inkwell.vue.338 : Daniel Levitin, The World In Six Songs
permalink #26 of 103: Hugh Watkins (hughw1936uk) Sat 18 Oct 08 12:35
    
Gödel, Escher, Bach:  - Douglas Hofstadter  attempted to look at some
of these perceptions
but for me it failed because he was not a professional musician

music is also an athletic and competitive profession for the performer
  
inkwell.vue.338 : Daniel Levitin, The World In Six Songs
permalink #27 of 103: Daniel Levitin (daniellevitin) Sat 18 Oct 08 13:13
    
[26] It is athletic.  That's what Mark Knopfler was trying to convey
with the video for "The Walk of Life."  The professional musicians I
know get a real physical work-out from practicing and performing.

[25] Erv Hafter, who is a leading auditory scientist at UC Berkeley,
calls this "visual chauvinism."  The processing capacity is no greater
nor more complex for vision than it is for audition, but more people
study it.  Part of the  reason is that there is more funding for visual
sciences, and because there are more people doing it, so that becomes
a self-perpetuating, vicious circle.  Also, the technology to
rigorously study sound in the laboratory is much more recent than
equivalent technology for studying vision.  The ability to manipulate
soundfiles both efficiently and parametrically depends on the kind of
digital sound processing that hasn't been around for very long.  I hope
that there will be more attention paid to the auditory sciences. 
  
inkwell.vue.338 : Daniel Levitin, The World In Six Songs
permalink #28 of 103: What is going to amuse our bouches now? (bumbaugh) Sat 18 Oct 08 15:58
    
Yes.

I'm a philosopher, and I can attest to the fact that the history of
epistemology draws on visual examples and evidence very, very heavily, and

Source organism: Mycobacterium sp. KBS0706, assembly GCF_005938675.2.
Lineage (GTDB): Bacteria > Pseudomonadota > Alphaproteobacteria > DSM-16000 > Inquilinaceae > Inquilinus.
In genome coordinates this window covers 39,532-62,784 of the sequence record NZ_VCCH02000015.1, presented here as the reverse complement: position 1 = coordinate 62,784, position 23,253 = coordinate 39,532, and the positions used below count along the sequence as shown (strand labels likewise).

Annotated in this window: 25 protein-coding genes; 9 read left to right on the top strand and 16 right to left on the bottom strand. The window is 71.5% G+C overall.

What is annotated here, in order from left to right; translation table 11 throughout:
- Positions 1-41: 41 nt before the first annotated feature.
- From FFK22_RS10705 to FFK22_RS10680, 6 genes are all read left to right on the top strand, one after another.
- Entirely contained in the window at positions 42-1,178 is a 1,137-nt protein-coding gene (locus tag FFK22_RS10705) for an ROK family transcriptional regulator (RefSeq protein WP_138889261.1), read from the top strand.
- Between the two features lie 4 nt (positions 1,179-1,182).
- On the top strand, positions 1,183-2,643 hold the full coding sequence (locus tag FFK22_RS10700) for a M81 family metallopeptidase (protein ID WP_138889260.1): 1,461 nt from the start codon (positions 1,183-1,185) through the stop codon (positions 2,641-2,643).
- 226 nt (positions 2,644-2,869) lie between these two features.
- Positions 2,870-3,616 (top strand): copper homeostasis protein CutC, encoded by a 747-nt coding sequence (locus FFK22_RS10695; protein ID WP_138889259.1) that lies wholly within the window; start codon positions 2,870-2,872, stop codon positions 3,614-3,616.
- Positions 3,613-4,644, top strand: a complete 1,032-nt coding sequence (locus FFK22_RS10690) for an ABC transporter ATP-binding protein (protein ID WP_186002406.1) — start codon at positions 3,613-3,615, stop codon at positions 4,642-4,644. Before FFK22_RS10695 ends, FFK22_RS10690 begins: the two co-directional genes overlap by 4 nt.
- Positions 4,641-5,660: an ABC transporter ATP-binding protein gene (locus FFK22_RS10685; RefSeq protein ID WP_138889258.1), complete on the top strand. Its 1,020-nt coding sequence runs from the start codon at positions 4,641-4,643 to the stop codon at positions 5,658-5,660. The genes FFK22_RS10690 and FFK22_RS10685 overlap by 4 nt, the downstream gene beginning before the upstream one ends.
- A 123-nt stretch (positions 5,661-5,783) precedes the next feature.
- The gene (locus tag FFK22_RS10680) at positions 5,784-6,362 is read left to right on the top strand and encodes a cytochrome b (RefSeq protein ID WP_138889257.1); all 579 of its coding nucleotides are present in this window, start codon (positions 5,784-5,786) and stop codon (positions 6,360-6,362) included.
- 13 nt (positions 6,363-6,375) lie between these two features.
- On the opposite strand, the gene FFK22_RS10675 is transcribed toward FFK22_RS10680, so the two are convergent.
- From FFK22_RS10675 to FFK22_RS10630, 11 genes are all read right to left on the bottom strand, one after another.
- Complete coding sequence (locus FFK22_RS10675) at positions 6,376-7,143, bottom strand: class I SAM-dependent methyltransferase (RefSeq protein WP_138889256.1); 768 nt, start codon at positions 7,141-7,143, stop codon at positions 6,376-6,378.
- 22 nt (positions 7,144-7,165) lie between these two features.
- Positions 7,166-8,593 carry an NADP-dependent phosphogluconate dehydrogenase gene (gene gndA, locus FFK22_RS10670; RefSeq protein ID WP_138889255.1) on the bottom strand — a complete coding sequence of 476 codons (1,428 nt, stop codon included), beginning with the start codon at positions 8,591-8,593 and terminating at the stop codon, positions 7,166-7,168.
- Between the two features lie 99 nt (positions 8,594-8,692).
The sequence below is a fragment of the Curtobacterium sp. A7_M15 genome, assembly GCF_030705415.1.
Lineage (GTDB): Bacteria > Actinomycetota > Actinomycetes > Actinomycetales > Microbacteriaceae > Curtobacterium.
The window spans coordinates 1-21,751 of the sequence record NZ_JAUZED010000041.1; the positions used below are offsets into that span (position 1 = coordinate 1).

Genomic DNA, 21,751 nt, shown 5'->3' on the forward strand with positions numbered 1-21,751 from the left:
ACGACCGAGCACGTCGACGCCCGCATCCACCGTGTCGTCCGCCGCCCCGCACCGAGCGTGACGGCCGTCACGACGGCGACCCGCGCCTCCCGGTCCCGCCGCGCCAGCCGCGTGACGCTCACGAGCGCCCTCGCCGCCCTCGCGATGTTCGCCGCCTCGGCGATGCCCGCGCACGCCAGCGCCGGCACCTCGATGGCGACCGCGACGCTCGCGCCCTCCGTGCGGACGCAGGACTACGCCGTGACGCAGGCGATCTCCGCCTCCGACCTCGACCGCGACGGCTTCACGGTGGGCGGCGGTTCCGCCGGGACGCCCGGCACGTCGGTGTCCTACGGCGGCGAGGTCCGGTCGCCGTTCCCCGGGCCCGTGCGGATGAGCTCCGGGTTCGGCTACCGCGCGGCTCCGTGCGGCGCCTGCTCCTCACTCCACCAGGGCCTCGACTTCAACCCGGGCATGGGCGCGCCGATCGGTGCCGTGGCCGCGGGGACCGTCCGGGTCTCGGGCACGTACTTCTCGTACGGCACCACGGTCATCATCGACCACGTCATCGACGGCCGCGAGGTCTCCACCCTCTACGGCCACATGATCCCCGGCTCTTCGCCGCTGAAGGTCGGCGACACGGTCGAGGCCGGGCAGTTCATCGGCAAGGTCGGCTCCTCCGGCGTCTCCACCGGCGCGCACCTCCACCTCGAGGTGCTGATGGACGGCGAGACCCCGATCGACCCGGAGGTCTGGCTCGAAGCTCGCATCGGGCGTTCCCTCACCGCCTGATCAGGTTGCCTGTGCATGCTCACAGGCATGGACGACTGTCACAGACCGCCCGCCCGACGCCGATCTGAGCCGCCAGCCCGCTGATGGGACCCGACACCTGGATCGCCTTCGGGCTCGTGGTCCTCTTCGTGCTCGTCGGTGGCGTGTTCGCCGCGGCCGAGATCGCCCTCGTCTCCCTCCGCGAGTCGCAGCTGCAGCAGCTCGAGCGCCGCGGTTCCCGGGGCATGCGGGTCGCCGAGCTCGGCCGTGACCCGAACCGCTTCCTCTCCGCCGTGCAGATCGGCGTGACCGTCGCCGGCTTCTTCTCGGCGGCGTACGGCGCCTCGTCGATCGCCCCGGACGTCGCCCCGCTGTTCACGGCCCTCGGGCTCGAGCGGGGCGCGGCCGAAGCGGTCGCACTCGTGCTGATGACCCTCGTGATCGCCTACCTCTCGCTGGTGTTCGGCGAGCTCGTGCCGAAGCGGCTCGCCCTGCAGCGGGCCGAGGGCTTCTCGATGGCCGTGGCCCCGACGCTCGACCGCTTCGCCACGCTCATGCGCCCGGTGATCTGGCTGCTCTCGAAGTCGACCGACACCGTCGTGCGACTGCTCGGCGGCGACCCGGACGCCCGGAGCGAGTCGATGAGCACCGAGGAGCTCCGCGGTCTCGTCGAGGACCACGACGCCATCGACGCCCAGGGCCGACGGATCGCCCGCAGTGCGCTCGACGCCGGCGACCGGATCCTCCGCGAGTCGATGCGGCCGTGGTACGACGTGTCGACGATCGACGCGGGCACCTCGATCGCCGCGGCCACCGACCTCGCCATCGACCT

not much at all on auditory, kinesthetic, or olfactory ones. (Tactile, a
little bit -- hard to classify that area in a way.)

I remember seeing some research ~15 years ago on olfaction that teased me
with the idea that there could be a major paradigm shift in our
understanding of perception if we switched from visual paradigms/models to
olfactory ones. Dunno quite what became of that line of inquiry.

To which is audition closer, the visual system or the olfactory one? Or does
the question even make sense?

(And there's no question that playing music is a workout. It's both
physically and kinesthetically demanding, while also calling on other stuff
that's just "in your head" for understanding and planning and so on. Shame
that isn't on all the standardized tests the kids have to take, lest some
child be left behind.)
  
inkwell.vue.338 : Daniel Levitin, The World In Six Songs
permalink #29 of 103: Sharon Brogan (sbmontana) Sat 18 Oct 08 18:26
    
Just sticking my head in -- I've begun the book, and am wishing
(strongly) that it had a CD with it of all the music you mention. I am
not a musician, can't even read music, and regret it. 

When I was about nine years old, I was dusting, upstairs, with the
radio on. In those days, we had only one station, so it played
everything. 

This most amazing sound came on. The whole experience is still clear
to me fifty years later, the slant of light, dust motes flying...

I was stunned and still for some time -- desperate to know what I was
hearing, not wanting to risk missing a moment of it. Finally, I ran
downstairs (where that radio was, of course, tuned to the same station)
to ask my grandmother -- what is that? Is that a human voice?

It was Piaf.
  
inkwell.vue.338 : Daniel Levitin, The World In Six Songs
permalink #30 of 103: Daniel Levitin (daniellevitin) Sat 18 Oct 08 18:49
    
[29] No CD, but EVERY song mentioned in the book is on the book's web
page, in short snippets, at www.sixsongs.net
  
inkwell.vue.338 : Daniel Levitin, The World In Six Songs
permalink #31 of 103: Daniel Levitin (daniellevitin) Sat 18 Oct 08 18:52
    
[28] "To which is audition closer, the visual system or the olfactory
one?"

Both vision and olfaction are chemical senses.  Audition is a
mechanical one.  In vision and olfaction (and gustation), when a
sensory stimulus impinges on the appropriate sensory receptor, a
chemical process is begun that delivers information up stream to the
brain.  Audition is different because the ear drum wiggling in and out
starts a mechanical process that leads to electrical output from the